The idea behind the Heights Early Learning & Education Center is to be uplifting for students, teachers and staff.
Project: The Heights Early Learning & Education Center
Location: 15570 Hagie Drive, Fort Myers
Date: Groundbreaking was September, 2019. Completed in early August
Cost: $10.12 million
Size: 36,000 square feet, three stories
Builder: Owen-Ames-Kimball; job superintendent: Ryan Propp
Architect: Javier Salazar, RG Architects Inc.
Project details: Building is the latest addition to the Heights Foundation/Heights Center campus, a nonprofit that helps to build strong, self-sufficient families in the Harlem Heights neighborhood in Fort Myers. Complex will serve children from birth to age 5, and the Harlem Heights Community Charter School, an elementary school with grades K-5.
“The biggest thing was that the building had to feel uplifting,” Salazar says. “This campus serves people with serious economic needs, so that was a big part.”
In addition to classroom space, the colorful building has a large multipurpose room that can serve meals for 180 students. The building has music and art labs designed with access to an outdoor roof terrace to encourage arts exploration and interaction with the environment. The terrace will also be home to aquaponics and hydroponics gardens. An outdoor play pavilion is included as part of the design for PE activities. All classrooms have been designed with natural light, flexibility and technology upgrades in mind.
Cool factor: The roof/terrace is made with wood paver materials from Brazil. “It’s a gorgeous outdoor area,” Propp says. “You will not find a school as beautiful as this. You just don’t see wood pavers on a roof like that.”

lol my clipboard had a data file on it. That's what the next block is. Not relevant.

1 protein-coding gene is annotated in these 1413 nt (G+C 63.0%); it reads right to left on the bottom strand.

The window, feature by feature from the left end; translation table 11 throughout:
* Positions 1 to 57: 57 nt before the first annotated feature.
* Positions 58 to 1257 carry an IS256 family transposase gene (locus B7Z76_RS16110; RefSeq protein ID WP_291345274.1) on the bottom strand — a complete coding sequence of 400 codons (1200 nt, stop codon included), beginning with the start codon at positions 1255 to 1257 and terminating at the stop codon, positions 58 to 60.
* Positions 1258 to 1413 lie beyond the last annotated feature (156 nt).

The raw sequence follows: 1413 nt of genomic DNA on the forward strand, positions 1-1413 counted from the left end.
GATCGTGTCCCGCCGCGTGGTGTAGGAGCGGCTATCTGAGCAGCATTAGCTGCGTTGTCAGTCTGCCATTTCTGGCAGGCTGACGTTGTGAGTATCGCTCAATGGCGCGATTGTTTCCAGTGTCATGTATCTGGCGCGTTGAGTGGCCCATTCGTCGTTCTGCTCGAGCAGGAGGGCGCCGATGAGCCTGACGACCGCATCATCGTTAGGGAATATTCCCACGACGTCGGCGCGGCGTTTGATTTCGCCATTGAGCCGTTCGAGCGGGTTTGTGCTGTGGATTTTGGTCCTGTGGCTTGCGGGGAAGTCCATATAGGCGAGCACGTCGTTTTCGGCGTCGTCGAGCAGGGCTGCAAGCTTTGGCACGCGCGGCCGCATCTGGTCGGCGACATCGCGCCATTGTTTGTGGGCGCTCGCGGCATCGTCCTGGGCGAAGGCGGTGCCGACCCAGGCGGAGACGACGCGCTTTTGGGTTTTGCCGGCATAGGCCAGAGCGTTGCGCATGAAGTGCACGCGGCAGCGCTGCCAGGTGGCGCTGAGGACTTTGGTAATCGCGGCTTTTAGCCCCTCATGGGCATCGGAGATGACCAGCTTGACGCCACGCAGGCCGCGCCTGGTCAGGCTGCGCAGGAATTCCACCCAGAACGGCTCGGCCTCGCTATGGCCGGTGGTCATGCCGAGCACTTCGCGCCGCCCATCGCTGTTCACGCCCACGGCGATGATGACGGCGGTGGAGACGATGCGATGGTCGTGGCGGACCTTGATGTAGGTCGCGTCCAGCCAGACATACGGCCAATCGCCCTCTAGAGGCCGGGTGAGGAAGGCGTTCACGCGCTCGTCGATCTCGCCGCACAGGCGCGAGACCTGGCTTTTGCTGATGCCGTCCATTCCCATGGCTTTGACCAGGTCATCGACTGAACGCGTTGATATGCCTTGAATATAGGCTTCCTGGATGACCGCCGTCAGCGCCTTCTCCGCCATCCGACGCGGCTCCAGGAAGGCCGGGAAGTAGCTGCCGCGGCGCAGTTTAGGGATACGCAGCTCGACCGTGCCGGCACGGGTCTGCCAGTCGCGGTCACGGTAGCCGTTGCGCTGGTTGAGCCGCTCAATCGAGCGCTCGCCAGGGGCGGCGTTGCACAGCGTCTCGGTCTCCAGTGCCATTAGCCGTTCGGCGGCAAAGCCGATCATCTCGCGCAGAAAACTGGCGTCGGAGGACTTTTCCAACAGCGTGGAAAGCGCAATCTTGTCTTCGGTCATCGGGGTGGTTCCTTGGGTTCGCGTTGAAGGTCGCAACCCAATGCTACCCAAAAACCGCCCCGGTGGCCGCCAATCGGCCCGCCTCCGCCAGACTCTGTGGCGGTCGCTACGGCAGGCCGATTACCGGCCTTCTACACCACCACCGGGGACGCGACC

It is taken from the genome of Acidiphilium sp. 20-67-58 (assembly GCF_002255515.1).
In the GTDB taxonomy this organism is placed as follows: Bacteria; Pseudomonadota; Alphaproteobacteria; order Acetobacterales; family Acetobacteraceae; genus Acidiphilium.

Propp highlights other cool parts, such as steel stairways and the building’s inviting and visually appealing lobby and entranceway. On the latter, Salazar agrees that part is cool — but also practical. “We didn’t want to do something fancy,” Salazar says, “without it being functional.”
Keeping the building’s function as a school at the forefront, Salazar adds that his strategy to get a cool design was to be “spontaneous and organic.”
Challenges: The time frame, 11 months from groundbreaking to completion, combined with the pandemic made things more challenging than a normal fast-paced project, Propp says. And the yearslong labor shortage in construction only exacerbated the situation.
Although no employee on the job site ever came down with COVID-19, several were sent home for not feeling well. Overcoming all the labor issues, Propp says, required lots of advanced planning and communication, in addition to outside forces. “We had really great subcontractors on this on the job,” Propp says. “The subs really stepped up.”
Another issue was the slow supply chain in a range of areas. The air conditioning unit on the roof, for instance, came three months late. “That was a really big hurdle,” Propp says.